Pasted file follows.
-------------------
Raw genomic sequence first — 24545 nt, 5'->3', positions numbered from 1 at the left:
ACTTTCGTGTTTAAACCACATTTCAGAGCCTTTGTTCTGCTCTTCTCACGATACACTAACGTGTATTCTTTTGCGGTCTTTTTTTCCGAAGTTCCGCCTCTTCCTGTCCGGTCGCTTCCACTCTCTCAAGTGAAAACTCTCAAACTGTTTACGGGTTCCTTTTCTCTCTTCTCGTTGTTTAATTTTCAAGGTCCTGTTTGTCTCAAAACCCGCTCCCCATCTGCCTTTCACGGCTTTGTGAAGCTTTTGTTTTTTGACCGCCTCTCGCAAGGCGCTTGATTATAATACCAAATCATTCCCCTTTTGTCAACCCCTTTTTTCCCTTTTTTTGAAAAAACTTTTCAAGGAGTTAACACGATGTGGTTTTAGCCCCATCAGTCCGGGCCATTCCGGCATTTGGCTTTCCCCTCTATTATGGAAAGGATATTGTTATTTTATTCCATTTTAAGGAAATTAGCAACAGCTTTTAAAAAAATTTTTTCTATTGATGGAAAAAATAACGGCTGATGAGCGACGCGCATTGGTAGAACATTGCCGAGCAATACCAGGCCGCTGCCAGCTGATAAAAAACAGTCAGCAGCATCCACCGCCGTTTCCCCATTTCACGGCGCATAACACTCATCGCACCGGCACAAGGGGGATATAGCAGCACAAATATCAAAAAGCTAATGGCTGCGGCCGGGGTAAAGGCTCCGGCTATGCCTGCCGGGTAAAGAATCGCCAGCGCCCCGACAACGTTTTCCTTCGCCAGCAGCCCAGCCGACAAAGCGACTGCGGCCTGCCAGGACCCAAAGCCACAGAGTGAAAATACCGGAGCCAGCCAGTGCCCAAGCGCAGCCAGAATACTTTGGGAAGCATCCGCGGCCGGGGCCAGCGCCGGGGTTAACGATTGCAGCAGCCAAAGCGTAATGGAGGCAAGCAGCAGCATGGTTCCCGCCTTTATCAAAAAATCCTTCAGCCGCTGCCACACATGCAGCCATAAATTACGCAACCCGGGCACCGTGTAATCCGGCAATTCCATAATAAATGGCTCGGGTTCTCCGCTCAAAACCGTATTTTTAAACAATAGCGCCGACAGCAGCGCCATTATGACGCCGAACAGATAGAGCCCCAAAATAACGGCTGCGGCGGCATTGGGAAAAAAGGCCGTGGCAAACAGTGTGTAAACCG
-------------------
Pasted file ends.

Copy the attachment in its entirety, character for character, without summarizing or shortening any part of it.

Raw genomic sequence first — 24545 nt, 5'->3', positions numbered from 1 at the left:
ACTTTCGTGTTTAAACCACATTTCAGAGCCTTTGTTCTGCTCTTCTCACGATACACTAACGTGTATTCTTTTGCGGTCTTTTTTTCCGAAGTTCCGCCTCTTCCTGTCCGGTCGCTTCCACTCTCTCAAGTGAAAACTCTCAAACTGTTTACGGGTTCCTTTTCTCTCTTCTCGTTGTTTAATTTTCAAGGTCCTGTTTGTCTCAAAACCCGCTCCCCATCTGCCTTTCACGGCTTTGTGAAGCTTTTGTTTTTTGACCGCCTCTCGCAAGGCGCTTGATTATAATACCAAATCATTCCCCTTTTGTCAACCCCTTTTTTCCCTTTTTTTGAAAAAACTTTTCAAGGAGTTAACACGATGTGGTTTTAGCCCCATCAGTCCGGGCCATTCCGGCATTTGGCTTTCCCCTCTATTATGGAAAGGATATTGTTATTTTATTCCATTTTAAGGAAATTAGCAACAGCTTTTAAAAAAATTTTTTCTATTGATGGAAAAAATAACGGCTGATGAGCGACGCGCATTGGTAGAACATTGCCGAGCAATACCAGGCCGCTGCCAGCTGATAAAAAACAGTCAGCAGCATCCACCGCCGTTTCCCCATTTCACGGCGCATAACACTCATCGCACCGGCACAAGGGGGATATAGCAGCACAAATATCAAAAAGCTAATGGCTGCGGCCGGGGTAAAGGCTCCGGCTATGCCTGCCGGGTAAAGAATCGCCAGCGCCCCGACAACGTTTTCCTTCGCCAGCAGCCCAGCCGACAAAGCGACTGCGGCCTGCCAGGACCCAAAGCCACAGAGTGAAAATACCGGAGCCAGCCAGTGCCCAAGCGCAGCCAGAATACTTTGGGAAGCATCCGCGGCCGGGGCCAGCGCCGGGGTTAACGATTGCAGCAGCCAAAGCGTAATGGAGGCAAGCAGCAGCATGGTTCCCGCCTTTATCAAAAAATCCTTCAGCCGCTGCCACACATGCAGCCATAAATTACGCAACCCGGGCACCGTGTAATCCGGCAATTCCATAATAAATGGCTCGGGTTCTCCGCTCAAAACCGTATTTTTAAACAATAGCGCCGACAGCAGCGCCATTATGACGCCGAACAGATAGAGCCCCAAAATAACGGCTGCGGCGGCATTGGGAAAAAAGGCCGTGGCAAACAGTGTGTAAACCG